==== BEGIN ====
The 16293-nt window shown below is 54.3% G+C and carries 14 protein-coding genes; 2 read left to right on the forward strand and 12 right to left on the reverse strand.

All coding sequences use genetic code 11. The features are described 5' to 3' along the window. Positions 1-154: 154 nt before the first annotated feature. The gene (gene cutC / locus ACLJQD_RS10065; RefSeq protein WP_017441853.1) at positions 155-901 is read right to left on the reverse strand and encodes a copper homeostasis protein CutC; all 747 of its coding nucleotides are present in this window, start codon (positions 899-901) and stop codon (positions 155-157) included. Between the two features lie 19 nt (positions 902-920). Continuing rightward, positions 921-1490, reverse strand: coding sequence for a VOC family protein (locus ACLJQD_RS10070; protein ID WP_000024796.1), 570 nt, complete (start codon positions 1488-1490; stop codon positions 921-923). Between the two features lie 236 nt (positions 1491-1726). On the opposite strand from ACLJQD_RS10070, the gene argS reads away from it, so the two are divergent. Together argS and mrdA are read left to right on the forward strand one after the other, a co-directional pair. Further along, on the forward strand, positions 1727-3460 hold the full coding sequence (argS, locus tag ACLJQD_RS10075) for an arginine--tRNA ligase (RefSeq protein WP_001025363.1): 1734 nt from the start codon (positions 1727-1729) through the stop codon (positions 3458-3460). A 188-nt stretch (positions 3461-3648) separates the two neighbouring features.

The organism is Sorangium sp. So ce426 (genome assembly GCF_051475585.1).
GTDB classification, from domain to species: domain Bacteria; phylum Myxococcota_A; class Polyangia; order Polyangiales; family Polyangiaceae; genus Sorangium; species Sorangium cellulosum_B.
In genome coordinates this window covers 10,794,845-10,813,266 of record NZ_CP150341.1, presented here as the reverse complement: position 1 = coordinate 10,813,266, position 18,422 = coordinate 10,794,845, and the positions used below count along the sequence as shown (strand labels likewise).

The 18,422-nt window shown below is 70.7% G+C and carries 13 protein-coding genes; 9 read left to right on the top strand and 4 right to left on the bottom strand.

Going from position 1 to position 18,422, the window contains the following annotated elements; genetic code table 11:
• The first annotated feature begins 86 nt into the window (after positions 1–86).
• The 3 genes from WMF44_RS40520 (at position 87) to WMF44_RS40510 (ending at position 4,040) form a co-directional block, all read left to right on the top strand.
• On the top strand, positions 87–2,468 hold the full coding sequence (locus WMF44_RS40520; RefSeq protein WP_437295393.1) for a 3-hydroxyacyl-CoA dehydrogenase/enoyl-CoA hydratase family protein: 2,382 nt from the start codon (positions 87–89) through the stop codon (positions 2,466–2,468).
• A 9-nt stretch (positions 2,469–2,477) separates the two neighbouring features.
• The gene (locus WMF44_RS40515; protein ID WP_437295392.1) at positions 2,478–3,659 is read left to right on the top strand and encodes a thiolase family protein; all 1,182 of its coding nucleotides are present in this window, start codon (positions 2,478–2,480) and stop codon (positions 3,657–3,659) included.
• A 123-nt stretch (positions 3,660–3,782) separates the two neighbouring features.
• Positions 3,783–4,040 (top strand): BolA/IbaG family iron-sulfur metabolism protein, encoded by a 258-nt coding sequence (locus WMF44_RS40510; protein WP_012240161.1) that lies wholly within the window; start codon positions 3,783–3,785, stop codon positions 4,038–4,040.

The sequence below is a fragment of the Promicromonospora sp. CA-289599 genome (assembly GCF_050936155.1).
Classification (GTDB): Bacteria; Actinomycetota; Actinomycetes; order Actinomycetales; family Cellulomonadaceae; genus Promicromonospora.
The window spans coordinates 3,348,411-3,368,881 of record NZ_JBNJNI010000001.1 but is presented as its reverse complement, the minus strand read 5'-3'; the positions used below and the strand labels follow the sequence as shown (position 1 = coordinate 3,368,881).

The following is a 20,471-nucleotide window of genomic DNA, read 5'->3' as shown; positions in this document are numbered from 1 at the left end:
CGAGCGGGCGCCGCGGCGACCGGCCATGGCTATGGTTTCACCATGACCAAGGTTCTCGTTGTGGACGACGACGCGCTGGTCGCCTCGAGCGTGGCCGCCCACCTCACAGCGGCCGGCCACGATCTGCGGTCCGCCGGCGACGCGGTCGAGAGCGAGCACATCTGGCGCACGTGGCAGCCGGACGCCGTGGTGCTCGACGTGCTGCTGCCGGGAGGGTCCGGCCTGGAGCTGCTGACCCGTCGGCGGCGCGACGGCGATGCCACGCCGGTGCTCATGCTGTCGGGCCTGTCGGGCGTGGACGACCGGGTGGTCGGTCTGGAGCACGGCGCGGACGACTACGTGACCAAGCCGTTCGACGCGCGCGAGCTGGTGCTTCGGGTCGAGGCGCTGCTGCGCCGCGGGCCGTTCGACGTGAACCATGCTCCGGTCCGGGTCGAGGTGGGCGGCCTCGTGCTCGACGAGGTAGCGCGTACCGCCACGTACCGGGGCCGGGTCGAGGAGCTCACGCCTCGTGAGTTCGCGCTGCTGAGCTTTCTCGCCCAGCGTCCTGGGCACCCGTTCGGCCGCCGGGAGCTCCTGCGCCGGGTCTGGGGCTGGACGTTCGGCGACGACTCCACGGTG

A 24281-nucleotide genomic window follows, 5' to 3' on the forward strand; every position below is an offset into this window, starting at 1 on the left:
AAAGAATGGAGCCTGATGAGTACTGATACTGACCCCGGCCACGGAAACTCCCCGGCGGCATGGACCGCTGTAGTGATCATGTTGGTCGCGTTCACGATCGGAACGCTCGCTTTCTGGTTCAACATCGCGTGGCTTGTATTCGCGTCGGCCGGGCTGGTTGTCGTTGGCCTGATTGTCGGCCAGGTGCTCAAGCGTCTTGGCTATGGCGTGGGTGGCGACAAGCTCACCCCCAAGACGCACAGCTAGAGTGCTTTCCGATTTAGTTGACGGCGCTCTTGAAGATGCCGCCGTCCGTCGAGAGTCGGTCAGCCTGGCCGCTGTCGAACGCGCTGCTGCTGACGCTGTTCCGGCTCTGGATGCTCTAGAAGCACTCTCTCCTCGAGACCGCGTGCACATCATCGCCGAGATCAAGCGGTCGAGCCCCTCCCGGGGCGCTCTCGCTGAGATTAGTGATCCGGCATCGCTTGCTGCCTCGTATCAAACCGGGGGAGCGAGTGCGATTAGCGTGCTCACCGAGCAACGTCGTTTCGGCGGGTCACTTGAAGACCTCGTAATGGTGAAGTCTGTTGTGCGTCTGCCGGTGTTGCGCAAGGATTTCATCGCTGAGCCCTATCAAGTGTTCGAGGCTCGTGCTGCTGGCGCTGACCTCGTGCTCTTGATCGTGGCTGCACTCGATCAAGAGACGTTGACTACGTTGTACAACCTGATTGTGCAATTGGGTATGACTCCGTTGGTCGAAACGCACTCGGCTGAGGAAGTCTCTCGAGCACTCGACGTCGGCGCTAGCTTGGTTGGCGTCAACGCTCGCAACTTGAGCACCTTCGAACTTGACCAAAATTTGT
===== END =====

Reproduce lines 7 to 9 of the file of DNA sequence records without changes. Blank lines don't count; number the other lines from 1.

Going from position 1 to position 18,422, the window contains the following annotated elements; genetic code table 11:
• The first annotated feature begins 86 nt into the window (after positions 1–86).
• The 3 genes from WMF44_RS40520 (at position 87) to WMF44_RS40510 (ending at position 4,040) form a co-directional block, all read left to right on the top strand.